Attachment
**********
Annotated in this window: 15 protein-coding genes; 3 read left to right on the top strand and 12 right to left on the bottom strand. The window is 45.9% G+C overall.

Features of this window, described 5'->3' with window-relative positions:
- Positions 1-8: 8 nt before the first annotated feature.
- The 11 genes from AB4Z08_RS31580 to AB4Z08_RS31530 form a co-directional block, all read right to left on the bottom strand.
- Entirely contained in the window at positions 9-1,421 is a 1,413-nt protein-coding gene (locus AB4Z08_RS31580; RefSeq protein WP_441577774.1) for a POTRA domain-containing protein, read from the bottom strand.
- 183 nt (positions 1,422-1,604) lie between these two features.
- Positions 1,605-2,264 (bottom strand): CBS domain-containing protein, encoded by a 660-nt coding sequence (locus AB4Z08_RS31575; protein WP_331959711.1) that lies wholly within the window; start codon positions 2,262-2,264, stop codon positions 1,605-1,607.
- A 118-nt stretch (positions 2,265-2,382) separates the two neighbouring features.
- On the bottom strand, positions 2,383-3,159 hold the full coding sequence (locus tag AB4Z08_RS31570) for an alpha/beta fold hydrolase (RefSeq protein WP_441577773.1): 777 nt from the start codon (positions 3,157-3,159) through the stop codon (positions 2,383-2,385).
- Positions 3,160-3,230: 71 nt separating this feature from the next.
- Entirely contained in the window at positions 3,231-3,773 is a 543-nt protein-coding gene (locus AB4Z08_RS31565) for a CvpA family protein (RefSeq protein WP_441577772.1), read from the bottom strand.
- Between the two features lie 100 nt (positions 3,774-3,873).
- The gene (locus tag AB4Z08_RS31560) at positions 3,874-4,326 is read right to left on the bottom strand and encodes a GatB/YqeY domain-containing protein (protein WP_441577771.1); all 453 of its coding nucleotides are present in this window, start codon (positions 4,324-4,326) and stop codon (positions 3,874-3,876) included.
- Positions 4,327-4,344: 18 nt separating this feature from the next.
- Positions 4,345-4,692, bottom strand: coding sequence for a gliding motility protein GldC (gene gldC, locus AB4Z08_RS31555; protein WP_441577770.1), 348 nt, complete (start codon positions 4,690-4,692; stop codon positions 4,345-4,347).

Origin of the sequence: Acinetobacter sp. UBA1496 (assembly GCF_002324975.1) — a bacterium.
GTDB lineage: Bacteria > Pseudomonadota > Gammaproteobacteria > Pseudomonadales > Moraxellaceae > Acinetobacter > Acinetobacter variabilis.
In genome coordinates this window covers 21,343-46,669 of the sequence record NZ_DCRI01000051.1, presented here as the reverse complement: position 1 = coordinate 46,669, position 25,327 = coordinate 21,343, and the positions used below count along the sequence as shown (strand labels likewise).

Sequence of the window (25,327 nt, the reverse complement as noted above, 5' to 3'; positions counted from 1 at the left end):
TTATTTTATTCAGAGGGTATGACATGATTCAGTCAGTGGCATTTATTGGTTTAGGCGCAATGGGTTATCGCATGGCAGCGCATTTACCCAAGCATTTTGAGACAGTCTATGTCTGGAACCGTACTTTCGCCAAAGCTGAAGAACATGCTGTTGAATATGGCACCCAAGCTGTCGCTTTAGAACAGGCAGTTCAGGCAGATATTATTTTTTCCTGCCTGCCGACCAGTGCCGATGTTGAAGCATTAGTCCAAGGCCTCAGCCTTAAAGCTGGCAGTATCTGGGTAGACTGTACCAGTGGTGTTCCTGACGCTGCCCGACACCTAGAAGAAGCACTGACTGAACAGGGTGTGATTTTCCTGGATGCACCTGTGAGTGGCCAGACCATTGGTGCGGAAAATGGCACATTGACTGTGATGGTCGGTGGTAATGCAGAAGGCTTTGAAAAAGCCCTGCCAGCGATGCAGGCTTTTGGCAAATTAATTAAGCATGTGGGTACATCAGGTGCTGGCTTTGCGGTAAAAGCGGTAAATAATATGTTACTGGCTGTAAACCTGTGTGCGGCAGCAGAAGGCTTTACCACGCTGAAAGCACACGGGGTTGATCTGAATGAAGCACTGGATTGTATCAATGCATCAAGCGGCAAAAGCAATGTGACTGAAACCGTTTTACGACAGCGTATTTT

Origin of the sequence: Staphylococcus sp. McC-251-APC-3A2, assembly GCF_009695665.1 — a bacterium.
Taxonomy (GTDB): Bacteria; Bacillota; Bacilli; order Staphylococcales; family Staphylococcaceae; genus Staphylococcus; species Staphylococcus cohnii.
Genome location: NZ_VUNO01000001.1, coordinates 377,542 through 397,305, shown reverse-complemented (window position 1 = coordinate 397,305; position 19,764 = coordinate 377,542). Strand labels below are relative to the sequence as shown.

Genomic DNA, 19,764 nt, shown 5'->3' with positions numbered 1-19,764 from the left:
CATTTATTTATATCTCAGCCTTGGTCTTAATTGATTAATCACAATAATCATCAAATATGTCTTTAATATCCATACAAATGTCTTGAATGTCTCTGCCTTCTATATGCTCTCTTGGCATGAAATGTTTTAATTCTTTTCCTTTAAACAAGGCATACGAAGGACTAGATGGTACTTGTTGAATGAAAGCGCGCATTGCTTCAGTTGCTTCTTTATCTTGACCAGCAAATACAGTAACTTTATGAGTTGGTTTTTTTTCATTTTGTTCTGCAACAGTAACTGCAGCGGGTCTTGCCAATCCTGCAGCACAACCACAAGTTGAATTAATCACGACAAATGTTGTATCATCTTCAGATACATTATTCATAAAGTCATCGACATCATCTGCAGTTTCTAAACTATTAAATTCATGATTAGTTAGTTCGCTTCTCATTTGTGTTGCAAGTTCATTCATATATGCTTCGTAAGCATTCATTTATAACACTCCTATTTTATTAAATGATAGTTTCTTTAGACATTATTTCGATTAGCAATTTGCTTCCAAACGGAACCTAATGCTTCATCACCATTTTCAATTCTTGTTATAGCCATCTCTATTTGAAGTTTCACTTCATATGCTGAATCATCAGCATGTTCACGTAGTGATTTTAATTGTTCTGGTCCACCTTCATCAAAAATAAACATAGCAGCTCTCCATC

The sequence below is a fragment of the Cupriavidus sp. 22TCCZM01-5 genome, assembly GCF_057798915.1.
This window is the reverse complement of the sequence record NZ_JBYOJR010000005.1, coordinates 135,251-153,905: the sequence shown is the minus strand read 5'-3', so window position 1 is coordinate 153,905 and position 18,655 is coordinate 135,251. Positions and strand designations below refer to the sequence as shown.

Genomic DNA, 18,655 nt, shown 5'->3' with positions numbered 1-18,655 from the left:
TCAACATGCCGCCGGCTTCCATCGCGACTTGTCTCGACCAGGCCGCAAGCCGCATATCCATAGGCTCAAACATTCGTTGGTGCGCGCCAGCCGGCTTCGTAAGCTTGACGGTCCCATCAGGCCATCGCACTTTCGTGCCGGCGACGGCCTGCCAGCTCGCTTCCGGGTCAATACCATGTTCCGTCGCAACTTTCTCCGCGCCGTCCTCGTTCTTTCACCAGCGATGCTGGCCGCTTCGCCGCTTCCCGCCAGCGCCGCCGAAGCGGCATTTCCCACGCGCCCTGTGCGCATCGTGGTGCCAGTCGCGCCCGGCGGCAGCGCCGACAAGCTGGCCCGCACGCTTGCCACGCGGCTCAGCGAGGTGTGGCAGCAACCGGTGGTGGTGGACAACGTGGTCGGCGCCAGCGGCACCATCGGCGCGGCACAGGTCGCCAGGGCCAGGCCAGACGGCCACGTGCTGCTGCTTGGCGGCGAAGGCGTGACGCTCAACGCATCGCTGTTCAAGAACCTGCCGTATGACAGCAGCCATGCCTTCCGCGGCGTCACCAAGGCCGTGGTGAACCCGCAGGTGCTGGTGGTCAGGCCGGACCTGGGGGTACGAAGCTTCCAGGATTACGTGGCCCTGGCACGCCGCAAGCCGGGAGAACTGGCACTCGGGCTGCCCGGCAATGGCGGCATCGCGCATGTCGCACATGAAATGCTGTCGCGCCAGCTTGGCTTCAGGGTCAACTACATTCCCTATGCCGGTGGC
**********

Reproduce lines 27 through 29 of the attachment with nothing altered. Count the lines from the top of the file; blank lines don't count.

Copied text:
This window is the reverse complement of the sequence record NZ_JBYOJR010000005.1, coordinates 135,251-153,905: the sequence shown is the minus strand read 5'-3', so window position 1 is coordinate 153,905 and position 18,655 is coordinate 135,251. Positions and strand designations below refer to the sequence as shown.

Genomic DNA, 18,655 nt, shown 5'->3' with positions numbered 1-18,655 from the left:
TCAACATGCCGCCGGCTTCCATCGCGACTTGTCTCGACCAGGCCGCAAGCCGCATATCCATAGGCTCAAACATTCGTTGGTGCGCGCCAGCCGGCTTCGTAAGCTTGACGGTCCCATCAGGCCATCGCACTTTCGTGCCGGCGACGGCCTGCCAGCTCGCTTCCGGGTCAATACCATGTTCCGTCGCAACTTTCTCCGCGCCGTCCTCGTTCTTTCACCAGCGATGCTGGCCGCTTCGCCGCTTCCCGCCAGCGCCGCCGAAGCGGCATTTCCCACGCGCCCTGTGCGCATCGTGGTGCCAGTCGCGCCCGGCGGCAGCGCCGACAAGCTGGCCCGCACGCTTGCCACGCGGCTCAGCGAGGTGTGGCAGCAACCGGTGGTGGTGGACAACGTGGTCGGCGCCAGCGGCACCATCGGCGCGGCACAGGTCGCCAGGGCCAGGCCAGACGGCCACGTGCTGCTGCTTGGCGGCGAAGGCGTGACGCTCAACGCATCGCTGTTCAAGAACCTGCCGTATGACAGCAGCCATGCCTTCCGCGGCGTCACCAAGGCCGTGGTGAACCCGCAGGTGCTGGTGGTCAGGCCGGACCTGGGGGTACGAAGCTTCCAGGATTACGTGGCCCTGGCACGCCGCAAGCCGGGAGAACTGGCACTCGGGCTGCCCGGCAATGGCGGCATCGCGCATGTCGCACATGAAATGCTGTCGCGCCAGCTTGGCTTCAGGGTCAACTACATTCCCTATGCCGGTGGC